CN, union reach deal to end strike

Teamsters Canada and Canadian National Railway have reached a tentative deal to end a lengthy strike that had disrupted supply chains across the country.

CN announced today the 3,200 conductors and yard crews working on its mainline yards in Canada will return to work today at 2 p.m. local times across the country after reaching a tentative agreement with the company.

Yard assignments will begin at 6 a.m. local times tomorrow, CN said in a news release, adding there will be no job action during the ratification period.

Ratification votes are expected within eight weeks, it said.

“We want to thank our customers for their patience and support and assure them that CN is preparing to resume full rail operations as soon as possible,” JJ Ruest, president and chief executive officer of CN, said in the news release.

“I would also like to personally thank our employees who kept the railroad moving safely at a reduced capacity,” he said.

The Teamsters Canada Rail Conference (TCRC), the union representing workers, said in a statement that it’s pleased it reached a tentative agreement.

“I would like to thank our members for their incredible courage and solidarity,” François Laporte, president of TCRC, said in the statement. “I would also like to thank all the Teamster local unions from across different industries, all labour organizations and members of the public who supported us on the picket line.”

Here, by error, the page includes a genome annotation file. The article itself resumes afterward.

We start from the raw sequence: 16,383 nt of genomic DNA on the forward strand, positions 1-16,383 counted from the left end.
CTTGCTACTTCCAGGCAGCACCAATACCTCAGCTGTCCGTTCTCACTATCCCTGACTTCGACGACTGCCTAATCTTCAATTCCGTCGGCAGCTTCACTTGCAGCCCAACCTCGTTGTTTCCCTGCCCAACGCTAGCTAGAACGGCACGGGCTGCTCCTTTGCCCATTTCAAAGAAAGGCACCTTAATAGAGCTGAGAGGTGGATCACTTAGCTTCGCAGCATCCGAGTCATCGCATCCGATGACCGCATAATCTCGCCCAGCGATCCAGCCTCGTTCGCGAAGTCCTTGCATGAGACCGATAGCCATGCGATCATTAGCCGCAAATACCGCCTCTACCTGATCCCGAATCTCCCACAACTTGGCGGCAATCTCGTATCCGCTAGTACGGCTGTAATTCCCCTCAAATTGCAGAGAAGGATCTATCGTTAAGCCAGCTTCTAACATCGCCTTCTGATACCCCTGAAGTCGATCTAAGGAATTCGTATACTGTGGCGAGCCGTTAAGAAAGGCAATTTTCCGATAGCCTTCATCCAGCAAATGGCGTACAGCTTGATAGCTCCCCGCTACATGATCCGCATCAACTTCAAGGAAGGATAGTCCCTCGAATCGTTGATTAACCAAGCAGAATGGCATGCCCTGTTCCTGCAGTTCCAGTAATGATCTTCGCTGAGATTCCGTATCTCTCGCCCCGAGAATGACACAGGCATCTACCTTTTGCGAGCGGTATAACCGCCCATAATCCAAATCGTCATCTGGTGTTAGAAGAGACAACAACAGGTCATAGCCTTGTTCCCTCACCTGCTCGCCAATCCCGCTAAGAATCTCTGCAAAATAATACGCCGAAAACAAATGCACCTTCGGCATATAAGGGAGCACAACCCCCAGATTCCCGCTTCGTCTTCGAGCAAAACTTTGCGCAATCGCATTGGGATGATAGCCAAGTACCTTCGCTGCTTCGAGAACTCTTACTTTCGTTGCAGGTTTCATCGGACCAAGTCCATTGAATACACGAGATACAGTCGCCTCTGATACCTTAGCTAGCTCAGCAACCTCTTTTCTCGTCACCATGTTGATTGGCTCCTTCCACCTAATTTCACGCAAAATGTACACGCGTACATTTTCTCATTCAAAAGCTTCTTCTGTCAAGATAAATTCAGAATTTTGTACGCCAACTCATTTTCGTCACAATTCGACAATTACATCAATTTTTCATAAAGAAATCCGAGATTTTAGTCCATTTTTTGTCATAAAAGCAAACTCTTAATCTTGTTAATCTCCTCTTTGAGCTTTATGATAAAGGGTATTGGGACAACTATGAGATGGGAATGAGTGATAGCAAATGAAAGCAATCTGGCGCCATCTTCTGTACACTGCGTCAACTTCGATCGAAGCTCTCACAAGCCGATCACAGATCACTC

The TCRC said the tentative agreement must now be ratified by members via a secret ballot through electronic voting.

Before the vote happens, it said union meetings will be held across the country to explain the terms of the agreement to members. The process usually takes several months.

The TCRC won’t be releasing the agreement until members have had a chance to review the document first.

During the strike, however, members had demanded better working conditions, including worker rest breaks, as well as improved health benefits.

In its annual report, the Transportation Safety Board identified fatigue as a significant problem in the rail industry.

The strike lasted eight days and disrupted the movement of goods across Canada, given most of the country’s exports travel via rail.

Propane shortages, especially in Quebec, became a pressing issue because farmers needed fuel to dry grain.

During the strike, some provincial leaders and farming groups had urged Prime Minister Justin Trudeau to reconvene Parliament early so the House of Commons could immediately pass back-to-work legislation.

Labour Minister Patty Hajdu and Transport Minister Marc Garneau had also met with CN and the TCRC during the dispute.

Alberta Premier Jason Kenney said on Twitter today he was encouraged to see a tentative agreement reached between the two sides.

Rail service needs to be restored as soon as possible, he added.


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